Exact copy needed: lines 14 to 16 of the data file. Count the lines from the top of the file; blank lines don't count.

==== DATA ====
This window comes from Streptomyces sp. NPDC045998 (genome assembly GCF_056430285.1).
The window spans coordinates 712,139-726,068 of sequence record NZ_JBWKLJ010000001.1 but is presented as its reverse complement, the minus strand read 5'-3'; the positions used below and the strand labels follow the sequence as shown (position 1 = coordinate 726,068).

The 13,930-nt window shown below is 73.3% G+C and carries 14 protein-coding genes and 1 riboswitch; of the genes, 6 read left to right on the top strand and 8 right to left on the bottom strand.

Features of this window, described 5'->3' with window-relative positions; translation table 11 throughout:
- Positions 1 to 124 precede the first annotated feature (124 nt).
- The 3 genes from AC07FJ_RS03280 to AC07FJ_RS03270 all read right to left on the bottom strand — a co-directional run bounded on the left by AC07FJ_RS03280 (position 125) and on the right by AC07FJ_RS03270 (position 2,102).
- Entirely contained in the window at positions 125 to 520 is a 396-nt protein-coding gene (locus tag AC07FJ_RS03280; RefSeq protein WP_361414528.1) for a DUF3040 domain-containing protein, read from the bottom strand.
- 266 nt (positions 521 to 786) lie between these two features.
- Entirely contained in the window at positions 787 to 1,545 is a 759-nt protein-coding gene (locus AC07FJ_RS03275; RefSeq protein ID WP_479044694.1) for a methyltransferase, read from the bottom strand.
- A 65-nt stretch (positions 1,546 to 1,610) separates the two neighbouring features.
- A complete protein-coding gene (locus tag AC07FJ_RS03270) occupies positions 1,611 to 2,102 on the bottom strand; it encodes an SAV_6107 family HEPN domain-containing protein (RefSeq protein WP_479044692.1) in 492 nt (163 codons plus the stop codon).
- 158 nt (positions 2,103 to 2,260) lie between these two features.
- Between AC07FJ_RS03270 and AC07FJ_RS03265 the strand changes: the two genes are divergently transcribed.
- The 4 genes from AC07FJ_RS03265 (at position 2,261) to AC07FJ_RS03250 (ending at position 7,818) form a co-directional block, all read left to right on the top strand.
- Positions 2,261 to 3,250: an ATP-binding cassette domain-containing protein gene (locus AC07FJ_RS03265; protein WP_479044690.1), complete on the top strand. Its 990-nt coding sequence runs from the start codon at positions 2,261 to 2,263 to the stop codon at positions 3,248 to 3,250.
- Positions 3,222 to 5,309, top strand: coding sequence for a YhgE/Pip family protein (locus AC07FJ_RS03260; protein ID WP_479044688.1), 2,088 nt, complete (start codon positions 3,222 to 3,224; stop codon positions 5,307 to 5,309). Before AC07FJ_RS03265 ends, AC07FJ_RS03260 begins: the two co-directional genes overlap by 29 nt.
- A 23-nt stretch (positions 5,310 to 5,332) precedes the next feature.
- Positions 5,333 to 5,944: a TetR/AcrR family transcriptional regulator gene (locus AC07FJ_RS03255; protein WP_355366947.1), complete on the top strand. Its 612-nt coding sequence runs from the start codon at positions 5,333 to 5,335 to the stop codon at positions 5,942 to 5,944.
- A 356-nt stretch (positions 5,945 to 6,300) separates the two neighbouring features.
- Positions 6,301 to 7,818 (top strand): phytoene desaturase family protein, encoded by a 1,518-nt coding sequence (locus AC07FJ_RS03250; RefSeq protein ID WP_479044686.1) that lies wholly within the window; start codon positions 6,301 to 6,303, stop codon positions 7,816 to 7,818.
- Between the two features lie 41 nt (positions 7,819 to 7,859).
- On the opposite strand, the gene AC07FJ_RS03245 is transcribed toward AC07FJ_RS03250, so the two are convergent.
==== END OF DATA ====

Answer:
- The 4 genes from AC07FJ_RS03265 (at position 2,261) to AC07FJ_RS03250 (ending at position 7,818) form a co-directional block, all read left to right on the top strand.
- Positions 2,261 to 3,250: an ATP-binding cassette domain-containing protein gene (locus AC07FJ_RS03265; protein WP_479044690.1), complete on the top strand. Its 990-nt coding sequence runs from the start codon at positions 2,261 to 2,263 to the stop codon at positions 3,248 to 3,250.
- Positions 3,222 to 5,309, top strand: coding sequence for a YhgE/Pip family protein (locus AC07FJ_RS03260; protein ID WP_479044688.1), 2,088 nt, complete (start codon positions 3,222 to 3,224; stop codon positions 5,307 to 5,309). Before AC07FJ_RS03265 ends, AC07FJ_RS03260 begins: the two co-directional genes overlap by 29 nt.